"Coditany of Timeness" is a convincing lo-fi black metal album, complete with atmospheric interludes, tremolo guitar, frantic blast beats and screeching vocals. But the record, which you can listen to on Bandcamp, wasn't created by musicians. Instead, it was generated by two musical technologists using a deep learning software that ingests a musical album, processes it, and spits out an imitation of its style. To create Coditany, the software broke "Diotima," a 2011 album by a New York black metal band called Krallice, into small segments of audio. Then they fed each segment through a neural network -- a type of artificial intelligence modeled loosely on a biological brain -- and asked it to guess what the waveform of the next individual sample of audio would be.
Artificial intelligence and machine learning are two phrases that are thrown around a lot in the tech world these days. It has gotten the point where every company has to say they're an AI company, even if they really don't have AI capabilities, just to be taken seriously. The problem is that the best data scientists all want to work for the same few companies: Google, Facebook or Apple. So what are the smaller companies to do? That's the problem that H2O.ai is solving.
Investors beware: there's plenty buzz around artificial intelligence (AI) as more and more companies say they're using it. In some cases, companies are using older data analytics tools and labeling it as AI for a public relations boost. But identifying companies actually getting material revenue growth from AI can be tricky. XAutoplay: On Off AI uses computer algorithms to replicate the human ability to learn and make predictions. AI software needs computing power to find patterns and make inferences from large quantities of data.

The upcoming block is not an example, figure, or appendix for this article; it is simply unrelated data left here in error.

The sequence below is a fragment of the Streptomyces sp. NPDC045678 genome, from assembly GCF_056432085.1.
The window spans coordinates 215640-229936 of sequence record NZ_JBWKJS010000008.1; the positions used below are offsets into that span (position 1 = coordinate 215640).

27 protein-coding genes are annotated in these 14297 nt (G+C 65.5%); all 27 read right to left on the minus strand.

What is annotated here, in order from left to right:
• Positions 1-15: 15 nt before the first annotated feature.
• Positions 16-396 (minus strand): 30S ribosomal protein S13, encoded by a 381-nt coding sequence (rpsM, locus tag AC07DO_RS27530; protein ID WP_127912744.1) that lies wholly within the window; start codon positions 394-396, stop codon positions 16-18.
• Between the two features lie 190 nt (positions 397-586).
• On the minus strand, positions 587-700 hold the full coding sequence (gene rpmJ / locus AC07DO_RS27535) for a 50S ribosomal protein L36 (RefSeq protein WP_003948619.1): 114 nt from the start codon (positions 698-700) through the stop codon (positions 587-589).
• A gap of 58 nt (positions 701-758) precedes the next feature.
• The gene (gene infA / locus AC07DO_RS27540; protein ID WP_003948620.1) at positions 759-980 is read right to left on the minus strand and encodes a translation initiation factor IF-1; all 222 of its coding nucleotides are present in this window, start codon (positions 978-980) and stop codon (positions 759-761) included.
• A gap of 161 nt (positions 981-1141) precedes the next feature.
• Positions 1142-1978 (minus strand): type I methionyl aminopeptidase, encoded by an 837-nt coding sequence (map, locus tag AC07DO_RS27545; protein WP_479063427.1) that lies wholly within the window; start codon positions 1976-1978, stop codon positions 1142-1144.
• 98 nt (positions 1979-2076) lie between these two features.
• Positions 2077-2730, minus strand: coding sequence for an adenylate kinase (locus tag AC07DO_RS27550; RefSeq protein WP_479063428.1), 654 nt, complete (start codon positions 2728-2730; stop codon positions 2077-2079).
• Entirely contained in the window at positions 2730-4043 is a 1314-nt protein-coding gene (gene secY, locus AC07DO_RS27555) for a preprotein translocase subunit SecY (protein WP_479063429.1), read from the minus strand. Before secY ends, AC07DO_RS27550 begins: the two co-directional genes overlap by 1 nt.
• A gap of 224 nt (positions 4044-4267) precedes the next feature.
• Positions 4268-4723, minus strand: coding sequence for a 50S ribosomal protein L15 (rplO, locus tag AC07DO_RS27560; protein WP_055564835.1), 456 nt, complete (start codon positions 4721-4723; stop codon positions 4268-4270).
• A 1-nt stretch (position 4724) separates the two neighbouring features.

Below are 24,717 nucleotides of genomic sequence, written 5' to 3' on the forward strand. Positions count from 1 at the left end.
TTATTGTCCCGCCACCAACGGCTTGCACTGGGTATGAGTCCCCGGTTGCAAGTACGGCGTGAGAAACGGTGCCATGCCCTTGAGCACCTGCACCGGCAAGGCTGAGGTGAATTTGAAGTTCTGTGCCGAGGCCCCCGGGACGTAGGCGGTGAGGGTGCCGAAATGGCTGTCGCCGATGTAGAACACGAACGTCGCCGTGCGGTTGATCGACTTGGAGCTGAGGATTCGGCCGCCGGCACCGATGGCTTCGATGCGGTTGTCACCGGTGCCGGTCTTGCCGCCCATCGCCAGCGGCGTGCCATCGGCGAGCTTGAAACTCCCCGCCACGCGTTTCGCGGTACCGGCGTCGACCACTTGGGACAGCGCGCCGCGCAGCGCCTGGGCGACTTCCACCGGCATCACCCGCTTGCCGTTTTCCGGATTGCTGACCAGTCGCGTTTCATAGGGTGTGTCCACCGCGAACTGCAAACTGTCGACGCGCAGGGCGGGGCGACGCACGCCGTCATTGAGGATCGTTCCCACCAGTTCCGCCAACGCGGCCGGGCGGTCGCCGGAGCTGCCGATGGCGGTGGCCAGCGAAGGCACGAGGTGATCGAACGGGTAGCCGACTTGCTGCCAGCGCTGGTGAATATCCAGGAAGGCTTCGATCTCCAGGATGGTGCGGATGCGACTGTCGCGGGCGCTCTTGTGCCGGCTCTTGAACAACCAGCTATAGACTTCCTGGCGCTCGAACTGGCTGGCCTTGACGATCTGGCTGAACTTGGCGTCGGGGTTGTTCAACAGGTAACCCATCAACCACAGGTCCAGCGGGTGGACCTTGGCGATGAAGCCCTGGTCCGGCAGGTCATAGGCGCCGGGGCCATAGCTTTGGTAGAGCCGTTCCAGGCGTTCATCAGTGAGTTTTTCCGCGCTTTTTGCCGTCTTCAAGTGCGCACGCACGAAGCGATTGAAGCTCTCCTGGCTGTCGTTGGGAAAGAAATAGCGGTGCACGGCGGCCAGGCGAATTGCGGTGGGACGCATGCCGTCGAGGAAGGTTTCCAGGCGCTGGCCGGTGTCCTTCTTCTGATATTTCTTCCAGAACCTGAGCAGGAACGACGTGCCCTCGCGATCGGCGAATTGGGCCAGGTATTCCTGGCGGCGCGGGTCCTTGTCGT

"Ugh," my dad used to grunt when I switched on Radio 1 . "This music sounds like it was written by a computer". It's a criticism that's been levelled at synthpop for years. But what if it was true? Taryn Southern, a YouTube star and content creator, has just released a song she wrote with the help of artificial intelligence.
Let's face it: The AI hype train isn't going away and soon all our devices will be run by artificial intelligence. While Apple's answer to the AI takeover is to just call its new A11 processor "Bionic", Huawei has taken a more concrete approach. The company embedded a neural processing unit (NPU) on its Kirin 970 chip, which it claims can run AI tasks faster and with less power than others. The newly launched Mate 10 Pro is the first phone to use the Kirin 970, and it's meant to demonstrate the wonders of deeply embedded AI. So far though, it's a capable, well-designed phone that has yet to fully explore what a dedicated NPU can do.
As an entrepreneur and AI guru, Trevor O'Brien is deeply engrained in the digital start-up community. He is founder at the innovative design and prototyping studio, theexperiment.io, and has been crucial in a number of ground-breaking start-up initiatives, including thegrid.ai Throughout his career, Trevor has lead sprawling multidisciplinary teams, created award-winning digital campaigns, and proven that technology paves endless paths for communicating and doing business, through the success of his clients. We caught up with our latest scholar to find out more about his thoughts on the role of AI in our future – from minimizing food-waste, to terrible self-creating music! Julie Hough: Contagious are global supporters of brave creative thinking and innovation, especially in the face of daunting new technologies.